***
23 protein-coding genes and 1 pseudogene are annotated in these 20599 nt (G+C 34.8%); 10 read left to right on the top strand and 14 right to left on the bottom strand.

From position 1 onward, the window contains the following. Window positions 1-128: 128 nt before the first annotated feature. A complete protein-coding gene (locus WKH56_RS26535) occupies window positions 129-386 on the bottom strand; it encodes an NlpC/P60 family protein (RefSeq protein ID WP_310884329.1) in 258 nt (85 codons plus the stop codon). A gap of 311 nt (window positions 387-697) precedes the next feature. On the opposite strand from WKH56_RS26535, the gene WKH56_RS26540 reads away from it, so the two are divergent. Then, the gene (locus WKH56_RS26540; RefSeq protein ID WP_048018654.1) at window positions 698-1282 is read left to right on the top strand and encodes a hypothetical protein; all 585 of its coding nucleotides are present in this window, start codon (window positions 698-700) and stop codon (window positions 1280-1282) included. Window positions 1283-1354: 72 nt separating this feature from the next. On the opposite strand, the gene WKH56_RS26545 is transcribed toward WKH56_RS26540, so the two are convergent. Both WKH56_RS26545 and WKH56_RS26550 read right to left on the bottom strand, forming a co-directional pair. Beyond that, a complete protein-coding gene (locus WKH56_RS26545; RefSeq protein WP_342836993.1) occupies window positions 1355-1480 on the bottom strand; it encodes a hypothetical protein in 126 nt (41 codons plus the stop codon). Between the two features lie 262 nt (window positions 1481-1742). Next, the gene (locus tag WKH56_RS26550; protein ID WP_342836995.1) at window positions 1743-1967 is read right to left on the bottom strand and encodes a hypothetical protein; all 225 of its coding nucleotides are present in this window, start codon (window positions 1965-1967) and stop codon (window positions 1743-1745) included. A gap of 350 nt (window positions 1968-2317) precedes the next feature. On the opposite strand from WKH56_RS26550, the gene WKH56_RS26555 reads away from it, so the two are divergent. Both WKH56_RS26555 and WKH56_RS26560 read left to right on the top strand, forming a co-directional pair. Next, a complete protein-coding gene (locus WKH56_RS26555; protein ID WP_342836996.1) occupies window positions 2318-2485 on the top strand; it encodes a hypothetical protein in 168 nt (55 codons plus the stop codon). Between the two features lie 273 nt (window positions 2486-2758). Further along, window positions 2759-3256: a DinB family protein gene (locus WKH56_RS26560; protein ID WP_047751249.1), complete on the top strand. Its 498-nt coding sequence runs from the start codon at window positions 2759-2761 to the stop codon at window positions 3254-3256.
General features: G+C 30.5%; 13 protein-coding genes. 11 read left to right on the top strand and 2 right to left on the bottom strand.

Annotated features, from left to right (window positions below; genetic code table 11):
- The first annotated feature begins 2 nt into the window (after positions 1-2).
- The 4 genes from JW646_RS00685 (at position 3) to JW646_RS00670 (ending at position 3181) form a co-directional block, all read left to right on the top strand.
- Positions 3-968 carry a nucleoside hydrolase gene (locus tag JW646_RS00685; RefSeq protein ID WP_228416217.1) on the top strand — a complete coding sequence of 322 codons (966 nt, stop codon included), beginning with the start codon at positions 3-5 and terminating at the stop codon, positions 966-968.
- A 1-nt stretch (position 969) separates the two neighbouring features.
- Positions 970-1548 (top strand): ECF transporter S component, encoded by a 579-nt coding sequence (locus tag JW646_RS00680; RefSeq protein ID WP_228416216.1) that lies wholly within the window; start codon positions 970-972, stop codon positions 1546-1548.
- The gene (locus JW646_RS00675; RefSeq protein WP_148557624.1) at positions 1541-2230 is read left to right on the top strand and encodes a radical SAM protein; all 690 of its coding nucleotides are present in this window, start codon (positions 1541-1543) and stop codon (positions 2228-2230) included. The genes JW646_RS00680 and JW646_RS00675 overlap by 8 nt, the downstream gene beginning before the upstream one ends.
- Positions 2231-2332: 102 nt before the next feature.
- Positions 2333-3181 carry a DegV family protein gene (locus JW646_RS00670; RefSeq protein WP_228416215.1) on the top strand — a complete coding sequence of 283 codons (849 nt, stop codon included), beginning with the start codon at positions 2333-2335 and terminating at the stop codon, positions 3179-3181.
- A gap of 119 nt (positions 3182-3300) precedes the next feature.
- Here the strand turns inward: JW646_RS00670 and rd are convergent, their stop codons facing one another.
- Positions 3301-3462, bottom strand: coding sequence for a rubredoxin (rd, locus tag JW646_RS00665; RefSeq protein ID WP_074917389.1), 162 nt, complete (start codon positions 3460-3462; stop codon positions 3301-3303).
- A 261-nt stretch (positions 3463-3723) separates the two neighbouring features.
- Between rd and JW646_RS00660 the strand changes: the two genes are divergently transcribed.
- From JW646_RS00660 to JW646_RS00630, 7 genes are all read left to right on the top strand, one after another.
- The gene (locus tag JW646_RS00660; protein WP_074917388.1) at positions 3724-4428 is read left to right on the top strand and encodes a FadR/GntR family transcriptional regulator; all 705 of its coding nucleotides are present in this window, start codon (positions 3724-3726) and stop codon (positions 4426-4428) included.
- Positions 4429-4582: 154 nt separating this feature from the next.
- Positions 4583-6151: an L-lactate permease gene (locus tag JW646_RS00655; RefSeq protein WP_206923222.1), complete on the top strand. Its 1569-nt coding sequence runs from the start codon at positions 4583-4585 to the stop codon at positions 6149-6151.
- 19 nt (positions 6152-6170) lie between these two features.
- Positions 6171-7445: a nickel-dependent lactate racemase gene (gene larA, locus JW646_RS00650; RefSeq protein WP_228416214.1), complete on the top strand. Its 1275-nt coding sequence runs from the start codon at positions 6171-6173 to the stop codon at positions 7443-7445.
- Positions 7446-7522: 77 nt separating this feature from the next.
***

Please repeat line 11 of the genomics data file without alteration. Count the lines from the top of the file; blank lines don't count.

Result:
- Positions 2231-2332: 102 nt before the next feature.